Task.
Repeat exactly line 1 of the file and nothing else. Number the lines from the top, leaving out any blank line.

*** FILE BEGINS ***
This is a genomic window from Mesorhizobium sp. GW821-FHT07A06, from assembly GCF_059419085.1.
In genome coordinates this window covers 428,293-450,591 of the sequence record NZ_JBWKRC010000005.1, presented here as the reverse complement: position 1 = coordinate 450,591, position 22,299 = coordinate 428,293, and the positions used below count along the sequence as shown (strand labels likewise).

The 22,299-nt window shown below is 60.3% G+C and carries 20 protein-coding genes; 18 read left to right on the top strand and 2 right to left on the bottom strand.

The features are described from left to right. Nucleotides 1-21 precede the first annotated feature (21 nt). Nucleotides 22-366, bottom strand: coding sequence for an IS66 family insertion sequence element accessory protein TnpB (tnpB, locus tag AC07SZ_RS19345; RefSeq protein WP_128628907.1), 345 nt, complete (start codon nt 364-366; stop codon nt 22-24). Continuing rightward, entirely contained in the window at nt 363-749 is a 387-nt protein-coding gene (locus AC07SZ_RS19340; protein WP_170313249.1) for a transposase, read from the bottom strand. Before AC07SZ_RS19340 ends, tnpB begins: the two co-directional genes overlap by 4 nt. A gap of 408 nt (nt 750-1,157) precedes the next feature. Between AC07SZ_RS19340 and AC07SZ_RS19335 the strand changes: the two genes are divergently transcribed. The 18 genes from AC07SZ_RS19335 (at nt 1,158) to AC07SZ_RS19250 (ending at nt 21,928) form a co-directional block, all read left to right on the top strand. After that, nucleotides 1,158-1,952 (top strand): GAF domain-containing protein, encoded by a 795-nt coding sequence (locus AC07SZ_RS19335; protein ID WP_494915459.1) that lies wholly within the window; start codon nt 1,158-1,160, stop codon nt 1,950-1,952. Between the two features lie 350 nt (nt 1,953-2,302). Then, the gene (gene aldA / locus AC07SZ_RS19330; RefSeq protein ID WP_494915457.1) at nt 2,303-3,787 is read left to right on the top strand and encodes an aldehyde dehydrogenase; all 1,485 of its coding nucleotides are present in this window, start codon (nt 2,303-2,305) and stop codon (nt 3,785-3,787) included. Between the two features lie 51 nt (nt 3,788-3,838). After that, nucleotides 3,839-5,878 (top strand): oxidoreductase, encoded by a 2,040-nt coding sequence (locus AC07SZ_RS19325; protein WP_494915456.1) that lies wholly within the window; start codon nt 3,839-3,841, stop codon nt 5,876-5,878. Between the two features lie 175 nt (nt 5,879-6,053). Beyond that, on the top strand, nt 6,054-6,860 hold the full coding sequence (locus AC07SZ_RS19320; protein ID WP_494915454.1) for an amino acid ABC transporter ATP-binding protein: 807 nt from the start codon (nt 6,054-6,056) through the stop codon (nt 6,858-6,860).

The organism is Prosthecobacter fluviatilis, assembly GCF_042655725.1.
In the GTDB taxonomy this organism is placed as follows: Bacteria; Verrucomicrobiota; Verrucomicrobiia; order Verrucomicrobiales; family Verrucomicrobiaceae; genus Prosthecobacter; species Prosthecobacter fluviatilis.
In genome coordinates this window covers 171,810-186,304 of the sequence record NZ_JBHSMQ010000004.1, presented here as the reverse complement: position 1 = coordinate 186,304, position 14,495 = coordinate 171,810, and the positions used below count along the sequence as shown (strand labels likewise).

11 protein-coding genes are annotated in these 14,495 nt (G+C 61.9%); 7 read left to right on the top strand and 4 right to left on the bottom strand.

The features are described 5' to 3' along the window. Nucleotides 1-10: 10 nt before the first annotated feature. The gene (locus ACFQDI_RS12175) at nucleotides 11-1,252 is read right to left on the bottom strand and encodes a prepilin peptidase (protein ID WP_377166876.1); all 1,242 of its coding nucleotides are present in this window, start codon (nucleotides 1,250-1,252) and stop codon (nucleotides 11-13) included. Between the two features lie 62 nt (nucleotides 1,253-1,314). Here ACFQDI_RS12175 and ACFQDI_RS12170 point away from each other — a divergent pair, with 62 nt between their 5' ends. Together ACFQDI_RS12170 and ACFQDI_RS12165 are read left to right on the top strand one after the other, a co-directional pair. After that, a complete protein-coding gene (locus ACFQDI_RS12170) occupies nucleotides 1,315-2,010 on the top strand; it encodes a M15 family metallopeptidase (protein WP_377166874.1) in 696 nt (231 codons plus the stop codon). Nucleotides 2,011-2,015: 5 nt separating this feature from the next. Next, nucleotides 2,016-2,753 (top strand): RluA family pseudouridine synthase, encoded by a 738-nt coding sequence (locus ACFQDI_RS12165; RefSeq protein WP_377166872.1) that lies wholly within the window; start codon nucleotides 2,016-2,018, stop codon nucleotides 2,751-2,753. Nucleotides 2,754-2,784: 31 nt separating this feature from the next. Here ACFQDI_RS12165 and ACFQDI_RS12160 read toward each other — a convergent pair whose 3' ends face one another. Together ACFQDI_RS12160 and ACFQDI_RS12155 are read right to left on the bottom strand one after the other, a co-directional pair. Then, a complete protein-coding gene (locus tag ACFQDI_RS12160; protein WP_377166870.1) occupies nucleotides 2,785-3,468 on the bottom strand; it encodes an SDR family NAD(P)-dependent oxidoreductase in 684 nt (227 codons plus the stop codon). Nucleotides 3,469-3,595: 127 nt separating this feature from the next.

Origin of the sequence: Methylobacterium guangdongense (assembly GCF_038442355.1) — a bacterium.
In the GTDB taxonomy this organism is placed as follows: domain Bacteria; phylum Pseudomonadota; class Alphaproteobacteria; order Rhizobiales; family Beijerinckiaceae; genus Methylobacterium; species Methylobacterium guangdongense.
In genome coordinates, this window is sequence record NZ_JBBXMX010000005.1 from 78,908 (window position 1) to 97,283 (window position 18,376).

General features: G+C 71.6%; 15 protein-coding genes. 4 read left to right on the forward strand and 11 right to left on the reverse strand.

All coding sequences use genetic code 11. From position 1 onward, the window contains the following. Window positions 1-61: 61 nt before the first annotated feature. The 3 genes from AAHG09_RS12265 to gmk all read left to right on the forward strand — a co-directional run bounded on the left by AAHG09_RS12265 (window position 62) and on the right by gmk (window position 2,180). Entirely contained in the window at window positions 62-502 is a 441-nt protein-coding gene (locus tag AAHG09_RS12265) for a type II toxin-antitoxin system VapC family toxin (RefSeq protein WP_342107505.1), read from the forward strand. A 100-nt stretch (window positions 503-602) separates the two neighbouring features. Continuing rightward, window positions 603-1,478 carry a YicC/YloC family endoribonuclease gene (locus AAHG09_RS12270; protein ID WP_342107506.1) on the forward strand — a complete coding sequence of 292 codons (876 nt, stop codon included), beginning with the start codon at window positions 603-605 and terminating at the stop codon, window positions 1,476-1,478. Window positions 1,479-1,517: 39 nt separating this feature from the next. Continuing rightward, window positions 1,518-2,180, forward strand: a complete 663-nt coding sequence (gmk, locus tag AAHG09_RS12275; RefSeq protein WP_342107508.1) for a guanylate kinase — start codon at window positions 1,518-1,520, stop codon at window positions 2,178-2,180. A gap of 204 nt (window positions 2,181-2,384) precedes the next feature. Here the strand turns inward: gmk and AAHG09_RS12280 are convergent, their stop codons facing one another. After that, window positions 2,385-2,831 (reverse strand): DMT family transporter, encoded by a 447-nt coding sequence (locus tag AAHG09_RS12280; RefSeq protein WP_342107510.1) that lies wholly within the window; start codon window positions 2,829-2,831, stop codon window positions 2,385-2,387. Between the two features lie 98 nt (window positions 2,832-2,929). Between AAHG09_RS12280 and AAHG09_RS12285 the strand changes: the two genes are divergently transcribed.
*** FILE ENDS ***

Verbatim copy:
This is a genomic window from Mesorhizobium sp. GW821-FHT07A06, from assembly GCF_059419085.1.